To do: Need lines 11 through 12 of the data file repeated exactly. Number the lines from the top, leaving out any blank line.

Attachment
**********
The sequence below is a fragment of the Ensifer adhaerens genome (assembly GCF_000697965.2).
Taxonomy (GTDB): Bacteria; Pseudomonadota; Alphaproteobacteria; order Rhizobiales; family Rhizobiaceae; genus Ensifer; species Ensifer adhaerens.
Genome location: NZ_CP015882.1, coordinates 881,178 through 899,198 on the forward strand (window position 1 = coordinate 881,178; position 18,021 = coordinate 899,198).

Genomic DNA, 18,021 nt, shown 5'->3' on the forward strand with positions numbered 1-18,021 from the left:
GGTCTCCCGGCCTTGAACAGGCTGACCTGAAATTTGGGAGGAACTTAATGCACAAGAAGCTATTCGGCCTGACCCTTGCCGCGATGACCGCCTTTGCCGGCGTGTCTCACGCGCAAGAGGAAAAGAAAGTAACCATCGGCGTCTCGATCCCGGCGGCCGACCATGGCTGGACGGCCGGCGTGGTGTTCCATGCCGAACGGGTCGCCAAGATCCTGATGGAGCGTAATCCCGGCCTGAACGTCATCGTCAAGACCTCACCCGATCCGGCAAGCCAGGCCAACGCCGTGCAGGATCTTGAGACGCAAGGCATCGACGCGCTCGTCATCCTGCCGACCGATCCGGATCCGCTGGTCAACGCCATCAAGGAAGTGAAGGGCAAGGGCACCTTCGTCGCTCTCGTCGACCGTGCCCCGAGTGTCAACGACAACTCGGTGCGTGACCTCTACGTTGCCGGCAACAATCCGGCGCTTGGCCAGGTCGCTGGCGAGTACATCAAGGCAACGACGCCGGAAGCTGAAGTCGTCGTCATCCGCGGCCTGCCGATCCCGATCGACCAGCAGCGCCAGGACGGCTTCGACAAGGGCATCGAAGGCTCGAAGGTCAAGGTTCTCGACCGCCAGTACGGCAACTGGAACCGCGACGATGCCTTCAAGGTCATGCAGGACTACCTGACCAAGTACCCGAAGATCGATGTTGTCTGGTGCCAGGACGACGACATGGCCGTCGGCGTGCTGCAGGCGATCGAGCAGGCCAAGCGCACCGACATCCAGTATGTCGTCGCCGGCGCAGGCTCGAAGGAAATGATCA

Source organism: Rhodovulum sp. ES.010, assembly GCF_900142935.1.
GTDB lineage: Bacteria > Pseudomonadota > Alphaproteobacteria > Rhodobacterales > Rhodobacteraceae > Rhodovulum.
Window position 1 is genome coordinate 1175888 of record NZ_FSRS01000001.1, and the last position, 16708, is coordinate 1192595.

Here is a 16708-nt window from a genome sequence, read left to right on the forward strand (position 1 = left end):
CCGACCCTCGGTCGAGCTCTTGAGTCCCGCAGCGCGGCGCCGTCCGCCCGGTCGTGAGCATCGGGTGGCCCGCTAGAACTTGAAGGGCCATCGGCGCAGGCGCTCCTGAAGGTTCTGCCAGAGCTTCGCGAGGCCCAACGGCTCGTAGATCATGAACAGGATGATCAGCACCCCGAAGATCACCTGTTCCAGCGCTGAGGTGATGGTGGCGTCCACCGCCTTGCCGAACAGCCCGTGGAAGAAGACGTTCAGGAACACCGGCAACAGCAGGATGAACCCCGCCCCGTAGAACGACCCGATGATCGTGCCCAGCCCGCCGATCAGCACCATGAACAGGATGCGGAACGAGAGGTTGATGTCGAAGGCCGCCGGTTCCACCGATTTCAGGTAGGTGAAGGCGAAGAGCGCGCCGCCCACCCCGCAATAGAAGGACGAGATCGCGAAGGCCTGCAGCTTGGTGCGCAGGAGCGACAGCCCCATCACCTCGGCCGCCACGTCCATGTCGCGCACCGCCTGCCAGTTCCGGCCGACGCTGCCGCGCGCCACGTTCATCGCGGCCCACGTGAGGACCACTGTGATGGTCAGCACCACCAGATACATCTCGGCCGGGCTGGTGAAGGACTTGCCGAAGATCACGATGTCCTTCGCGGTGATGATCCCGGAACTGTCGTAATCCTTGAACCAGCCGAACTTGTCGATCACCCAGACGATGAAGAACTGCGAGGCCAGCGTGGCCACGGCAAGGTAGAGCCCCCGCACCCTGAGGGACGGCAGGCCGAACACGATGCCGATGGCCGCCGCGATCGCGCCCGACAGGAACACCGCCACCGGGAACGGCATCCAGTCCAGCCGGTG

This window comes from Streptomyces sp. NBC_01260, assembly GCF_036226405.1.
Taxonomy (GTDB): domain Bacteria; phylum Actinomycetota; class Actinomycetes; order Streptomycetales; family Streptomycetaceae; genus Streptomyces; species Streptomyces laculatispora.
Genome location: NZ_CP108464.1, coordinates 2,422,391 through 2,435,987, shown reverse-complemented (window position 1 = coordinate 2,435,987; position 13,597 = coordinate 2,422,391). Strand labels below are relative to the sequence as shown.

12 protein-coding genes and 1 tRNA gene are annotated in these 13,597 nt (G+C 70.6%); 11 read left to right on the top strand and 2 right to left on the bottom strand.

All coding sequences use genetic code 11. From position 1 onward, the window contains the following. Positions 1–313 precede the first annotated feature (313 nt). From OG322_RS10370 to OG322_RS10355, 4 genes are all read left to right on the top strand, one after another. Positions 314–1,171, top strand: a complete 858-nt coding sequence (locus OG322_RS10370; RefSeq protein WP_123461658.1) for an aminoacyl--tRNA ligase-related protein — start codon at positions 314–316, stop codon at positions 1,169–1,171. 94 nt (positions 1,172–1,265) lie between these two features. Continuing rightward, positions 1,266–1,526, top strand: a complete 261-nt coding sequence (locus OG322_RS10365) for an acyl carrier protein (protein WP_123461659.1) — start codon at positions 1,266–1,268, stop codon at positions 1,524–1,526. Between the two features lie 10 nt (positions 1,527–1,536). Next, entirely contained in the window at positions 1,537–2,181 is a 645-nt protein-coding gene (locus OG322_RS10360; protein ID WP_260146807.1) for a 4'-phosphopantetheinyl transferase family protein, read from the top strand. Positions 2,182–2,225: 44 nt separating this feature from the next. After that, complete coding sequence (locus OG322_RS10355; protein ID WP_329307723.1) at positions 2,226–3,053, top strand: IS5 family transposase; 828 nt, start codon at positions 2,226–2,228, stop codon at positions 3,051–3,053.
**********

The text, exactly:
This window comes from Streptomyces sp. NBC_01260, assembly GCF_036226405.1.
Taxonomy (GTDB): domain Bacteria; phylum Actinomycetota; class Actinomycetes; order Streptomycetales; family Streptomycetaceae; genus Streptomyces; species Streptomyces laculatispora.